VAUGHAN WILLIAMS: Concerto for Two Pianos; A London Symphony (No. 2) – Leon McCawley & John Lenehan, pianos/ Royal Scottish Nat. Orch./ Martin Yates – Dutton Epoch

RALPH VAUGHAN WILLIAMS: Concerto for Two Pianos; A London Symphony (No. 2) (1920 version) – Leon McCawley & John Lenehan, pianos/Royal Scottish Nat. Orch./ Martin Yates – Dutton Epoch stereo-only SACD CDLX 7322, 75:24 (Distr. by Harmonia mundi) [9/11/15] *****:

The two piano concerto came between the third and fourth symphonies of VW, and proves more interesting in this version for the two pianos plus full orchestra, arranged by Joseph Cooper. The three movements are Toccata, Romanza and Fuga chromatica. While the Two Piano Concerto was first performed in 1933, it wasn’t until 1946 that the transcription with orchestra was first heard, made in co-operation with the composer. It is a big-boned and craggy score of symphonic proportions, rather surprising since one of the pianists VW wrote it for – Harriet Cohen – had very small hands and tended to espouse small-scaled works. The movements flow into one another without breaks between, and the work’s agressive style must have seemed quite modern to 1933 audiences who had not yet heard piano concertos by Bartok and Hindemith. Cohen performed the work exclusively and wouldn’t let others play it, and it never received the attention of the composer’s nine symphonies.

The version of VW’s London Symphony usually performed and recorded today is the one from 1936, but this is the 1920 version, which was a revision of the original 1913 first performance. It was a ground-breaking work of large scale and distinctive style. There are two other SACD versions of the work, both multichannel. Richard Hickox’s version on Chandos is actually the 1913 original, so it is even ahead of this one on Dutton. Though titled “A London Symphony,” VW later opined that it would have been better to call it “a symphony by a Londoner” to show that the work was an abstract one and not programmatic.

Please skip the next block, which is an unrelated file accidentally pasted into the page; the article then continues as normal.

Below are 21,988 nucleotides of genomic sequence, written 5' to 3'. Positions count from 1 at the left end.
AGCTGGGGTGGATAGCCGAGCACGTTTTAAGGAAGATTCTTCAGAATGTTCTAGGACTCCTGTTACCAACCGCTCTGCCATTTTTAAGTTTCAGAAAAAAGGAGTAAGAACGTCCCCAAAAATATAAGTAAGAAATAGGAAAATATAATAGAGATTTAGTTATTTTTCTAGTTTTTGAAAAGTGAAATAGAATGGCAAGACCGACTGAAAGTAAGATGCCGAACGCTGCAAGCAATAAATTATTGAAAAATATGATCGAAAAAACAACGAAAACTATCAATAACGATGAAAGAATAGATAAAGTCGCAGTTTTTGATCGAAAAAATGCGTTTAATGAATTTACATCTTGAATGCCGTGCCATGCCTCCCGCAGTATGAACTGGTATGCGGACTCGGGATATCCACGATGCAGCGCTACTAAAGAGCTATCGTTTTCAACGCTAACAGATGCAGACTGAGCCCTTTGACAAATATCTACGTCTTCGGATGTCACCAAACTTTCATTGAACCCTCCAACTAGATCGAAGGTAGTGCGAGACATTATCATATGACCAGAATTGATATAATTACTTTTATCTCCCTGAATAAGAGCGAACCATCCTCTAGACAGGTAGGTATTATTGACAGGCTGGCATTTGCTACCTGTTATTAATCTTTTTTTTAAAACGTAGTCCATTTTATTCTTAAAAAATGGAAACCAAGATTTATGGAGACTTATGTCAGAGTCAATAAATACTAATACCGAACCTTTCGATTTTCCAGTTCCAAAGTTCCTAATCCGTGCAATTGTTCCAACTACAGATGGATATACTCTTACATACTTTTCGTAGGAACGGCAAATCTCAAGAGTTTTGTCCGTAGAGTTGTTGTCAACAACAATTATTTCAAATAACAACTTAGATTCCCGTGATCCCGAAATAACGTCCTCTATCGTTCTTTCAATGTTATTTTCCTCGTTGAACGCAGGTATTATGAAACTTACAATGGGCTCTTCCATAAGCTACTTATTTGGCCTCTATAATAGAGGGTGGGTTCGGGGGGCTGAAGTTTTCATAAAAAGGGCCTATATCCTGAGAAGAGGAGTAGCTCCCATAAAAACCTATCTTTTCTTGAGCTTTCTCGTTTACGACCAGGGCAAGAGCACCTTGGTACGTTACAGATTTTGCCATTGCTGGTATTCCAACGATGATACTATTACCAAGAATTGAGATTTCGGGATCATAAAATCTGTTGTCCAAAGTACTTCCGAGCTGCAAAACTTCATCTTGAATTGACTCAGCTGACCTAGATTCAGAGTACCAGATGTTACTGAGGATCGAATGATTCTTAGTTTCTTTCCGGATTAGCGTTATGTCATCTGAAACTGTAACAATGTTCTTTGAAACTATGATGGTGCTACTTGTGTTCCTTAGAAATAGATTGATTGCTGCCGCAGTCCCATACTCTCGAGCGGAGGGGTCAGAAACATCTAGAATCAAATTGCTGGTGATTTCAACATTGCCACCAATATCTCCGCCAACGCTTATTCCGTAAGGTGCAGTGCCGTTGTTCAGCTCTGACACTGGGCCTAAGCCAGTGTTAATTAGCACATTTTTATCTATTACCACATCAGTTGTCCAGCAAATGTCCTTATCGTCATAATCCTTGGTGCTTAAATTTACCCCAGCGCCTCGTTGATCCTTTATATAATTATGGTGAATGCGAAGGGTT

Though the symphony in all versions is known for its opening movement, which suggests all London coming to life after dawn breaks. The Lento that follows is lovely with its muted strings. VW himself described this scherzo as a “Nocturne,” and it suggests Bloomsbury Square on a November afternoon. The symphony’s finale was described by Albert Coates as a “hunger-march.”  The river Thames seems to flow thru the entire symphony. VW suggested the end of the novel Tono-Bungay by H.G. Wells should be read in context of the ending pages of the symphony. The chimes of Big Ben are heard near the end of the symphony.

Though it’s too bad this isn’t a multichannel SACD, the clean stereo signal adapts well to a pseudo-surround playback decoder.

—John Sunier

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